Or think about this: one of the first big controversies in the Christian church was an argument over when Easter should be. You recall that Easter is on different dates each year.  The eastern churches first tied the date of Easter to the Jewish Passover, meaning that it might not occur on a Sunday, and then calculated it based on the old Julian calendar rather than the Gregorian one. The western churches said it was to be on the first Sunday after the full moon after the spring equinox. This disagreement was one element that led to the split between the eastern and western branches of Christianity. Church leaders in both places were sure that they had the right understanding of time, and how it was to be treated in the church and in the world.
Popes and patriarchs argued about time. It was important: people’s lives were ruled by time, by the seasons, by the harvests…and time was ruled not by papal edicts, but by the stars. The measurement of the passage of time and the seasons was done by watching the predictable pattern of the movement of the stars in the skies.
Now you may have been wondering what all this talk about time has to do with Christmas, with the exception of wondering how quickly I will get to the heart of the matter so we can have communion and go home and get some sleep. But here is the spot where it all comes together: time and stars.
Time…we know that Mary’s time has come. The gospel says so: the time came for her to deliver her child. We have a physical marker in the form of Mary coming to term. This happened in a very particular time: Luke has given us some important historical markers by telling us this tax census that caused Mary and Joseph to head to Bethlehem occurred when Augustus was the emperor and Quirinius was governor of Syria. So now we’ve got a historical marker of time as well. But something else happens: an astronomical event, which, as those old Popes reckoned, is also a critical marker of time, since all the calendars are tied to the movement of the stars.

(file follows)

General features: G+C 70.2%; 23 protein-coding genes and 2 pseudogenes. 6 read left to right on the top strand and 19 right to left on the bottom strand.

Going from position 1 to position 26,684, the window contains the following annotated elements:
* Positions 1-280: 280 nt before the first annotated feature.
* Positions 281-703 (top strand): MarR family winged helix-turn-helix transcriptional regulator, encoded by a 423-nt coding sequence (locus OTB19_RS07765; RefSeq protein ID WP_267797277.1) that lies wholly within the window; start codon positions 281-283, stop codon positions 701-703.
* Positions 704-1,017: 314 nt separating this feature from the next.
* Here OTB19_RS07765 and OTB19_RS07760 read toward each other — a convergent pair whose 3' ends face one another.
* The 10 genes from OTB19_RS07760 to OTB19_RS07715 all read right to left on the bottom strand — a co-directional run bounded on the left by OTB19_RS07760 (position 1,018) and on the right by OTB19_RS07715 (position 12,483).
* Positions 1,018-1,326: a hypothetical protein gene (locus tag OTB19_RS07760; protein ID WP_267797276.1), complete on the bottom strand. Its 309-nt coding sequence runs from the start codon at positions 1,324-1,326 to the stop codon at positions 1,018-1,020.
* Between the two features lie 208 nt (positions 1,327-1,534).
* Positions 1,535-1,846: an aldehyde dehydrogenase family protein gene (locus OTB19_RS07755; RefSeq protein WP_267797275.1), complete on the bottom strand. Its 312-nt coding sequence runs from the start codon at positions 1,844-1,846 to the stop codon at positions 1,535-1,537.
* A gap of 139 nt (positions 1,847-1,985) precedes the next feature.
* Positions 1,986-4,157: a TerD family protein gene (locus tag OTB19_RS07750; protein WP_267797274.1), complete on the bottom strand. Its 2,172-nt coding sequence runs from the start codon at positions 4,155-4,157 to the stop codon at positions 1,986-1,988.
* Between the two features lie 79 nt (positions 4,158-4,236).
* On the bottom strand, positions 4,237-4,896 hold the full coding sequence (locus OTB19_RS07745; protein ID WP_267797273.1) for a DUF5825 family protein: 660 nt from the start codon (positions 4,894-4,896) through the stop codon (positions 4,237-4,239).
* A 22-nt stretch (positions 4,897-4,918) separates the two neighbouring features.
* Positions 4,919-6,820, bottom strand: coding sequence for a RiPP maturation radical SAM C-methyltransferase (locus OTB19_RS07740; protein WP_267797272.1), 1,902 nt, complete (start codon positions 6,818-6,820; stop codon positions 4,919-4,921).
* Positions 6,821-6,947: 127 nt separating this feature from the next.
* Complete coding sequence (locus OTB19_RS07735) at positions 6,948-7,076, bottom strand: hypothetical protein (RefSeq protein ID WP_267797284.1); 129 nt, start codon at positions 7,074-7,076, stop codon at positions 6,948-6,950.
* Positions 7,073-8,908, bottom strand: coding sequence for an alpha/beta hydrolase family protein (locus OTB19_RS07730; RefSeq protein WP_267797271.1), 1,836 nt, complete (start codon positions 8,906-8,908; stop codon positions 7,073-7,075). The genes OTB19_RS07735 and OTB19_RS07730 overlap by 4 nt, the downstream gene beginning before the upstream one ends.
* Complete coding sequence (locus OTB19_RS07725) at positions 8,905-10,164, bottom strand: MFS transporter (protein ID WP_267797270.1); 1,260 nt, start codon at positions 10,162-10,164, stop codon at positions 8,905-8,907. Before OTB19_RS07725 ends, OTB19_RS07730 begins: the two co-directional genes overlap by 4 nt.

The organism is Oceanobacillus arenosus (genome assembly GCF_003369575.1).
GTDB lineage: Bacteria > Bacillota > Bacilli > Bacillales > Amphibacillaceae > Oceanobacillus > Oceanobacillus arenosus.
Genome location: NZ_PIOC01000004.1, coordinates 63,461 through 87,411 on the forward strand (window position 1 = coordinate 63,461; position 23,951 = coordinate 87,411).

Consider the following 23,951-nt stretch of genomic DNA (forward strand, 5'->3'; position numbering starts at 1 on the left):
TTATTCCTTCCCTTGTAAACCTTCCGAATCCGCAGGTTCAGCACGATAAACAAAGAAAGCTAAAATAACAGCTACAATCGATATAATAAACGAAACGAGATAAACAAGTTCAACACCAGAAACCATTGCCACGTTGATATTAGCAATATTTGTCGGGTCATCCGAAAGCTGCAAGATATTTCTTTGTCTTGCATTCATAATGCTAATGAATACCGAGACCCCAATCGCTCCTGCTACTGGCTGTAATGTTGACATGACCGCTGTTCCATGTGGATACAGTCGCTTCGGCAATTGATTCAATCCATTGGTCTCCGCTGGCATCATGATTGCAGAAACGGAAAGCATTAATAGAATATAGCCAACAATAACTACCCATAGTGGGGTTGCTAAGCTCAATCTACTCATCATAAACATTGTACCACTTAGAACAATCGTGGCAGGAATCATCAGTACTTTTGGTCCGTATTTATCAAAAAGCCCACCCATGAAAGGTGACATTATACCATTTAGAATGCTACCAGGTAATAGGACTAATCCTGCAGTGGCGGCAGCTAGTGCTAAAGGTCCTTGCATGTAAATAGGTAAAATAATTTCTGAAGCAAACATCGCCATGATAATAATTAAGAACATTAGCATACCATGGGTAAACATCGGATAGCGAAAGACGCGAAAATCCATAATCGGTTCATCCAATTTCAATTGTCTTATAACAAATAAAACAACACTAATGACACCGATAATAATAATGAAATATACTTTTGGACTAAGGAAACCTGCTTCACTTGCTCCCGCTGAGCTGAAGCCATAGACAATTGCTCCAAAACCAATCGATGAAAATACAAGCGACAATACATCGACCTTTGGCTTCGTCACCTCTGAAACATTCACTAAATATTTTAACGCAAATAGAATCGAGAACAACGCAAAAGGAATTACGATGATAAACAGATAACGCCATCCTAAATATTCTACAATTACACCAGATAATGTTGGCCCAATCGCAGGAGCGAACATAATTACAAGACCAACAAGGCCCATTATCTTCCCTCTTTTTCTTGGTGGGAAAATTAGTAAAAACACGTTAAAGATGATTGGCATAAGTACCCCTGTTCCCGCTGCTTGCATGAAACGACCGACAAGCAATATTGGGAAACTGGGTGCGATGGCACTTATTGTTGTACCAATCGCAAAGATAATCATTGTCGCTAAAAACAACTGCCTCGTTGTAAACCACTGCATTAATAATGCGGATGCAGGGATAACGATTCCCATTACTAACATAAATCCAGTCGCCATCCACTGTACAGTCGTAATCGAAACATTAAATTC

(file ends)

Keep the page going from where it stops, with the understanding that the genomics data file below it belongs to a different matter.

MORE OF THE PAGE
Time matters. We measure so many parts of our lives and our stories by means of time. We know that December 24th is Christmas Eve, as sure as I know that May 9th is my daughter’s birthday and July 4th is Independence Day.
But what happens when time is twisted and reshaped into something new? What happens when heaven breaks in to our world and remolds it?
The first sign of that bend and crinkle in the fabric of time in the tale of Christ’s birth comes when shepherds are minding their sheep on the hillside. It is a dark, cold night. They are dozing, but keeping an ear out for predators. Suddenly, they hear something – music, but music stranger and more beautiful than anything they have ever heard before. It is an angel singing: heaven breaking through the dome of the sky. And no sooner than they realize this is an angel, there are many of them, all singing that wild glorious song of praise: “Glory to God in the Highest! On earth, peace on those whom God favors!”  
It is the same imagery that CS Lewis uses when he tells the story of the genesis of Narnia: ““Then two wonders happened at the same moment. One was that the voice was suddenly joined by other voices; more voices than you could possibly count. They were in harmony with it, but far higher up the scale: cold, tingling, silvery voices. The second wonder was that the blackness overhead, all at once, was blazing with stars. They didn’t come out gently one by one, as they do on a summer evening. One moment there had been nothing but darkness; next moment a thousand, thousand points of light leaped out – single stars, constellations, and planets, brighter and bigger than any in our world. There were no clouds. The new stars and the new voices began at exactly the same time. If you had seen and heard it, as Digory did, you would have felt quite certain that it was the stars themselves which were singing, and that it was the First Voice, the deep one, which had made them appear and made them sing.”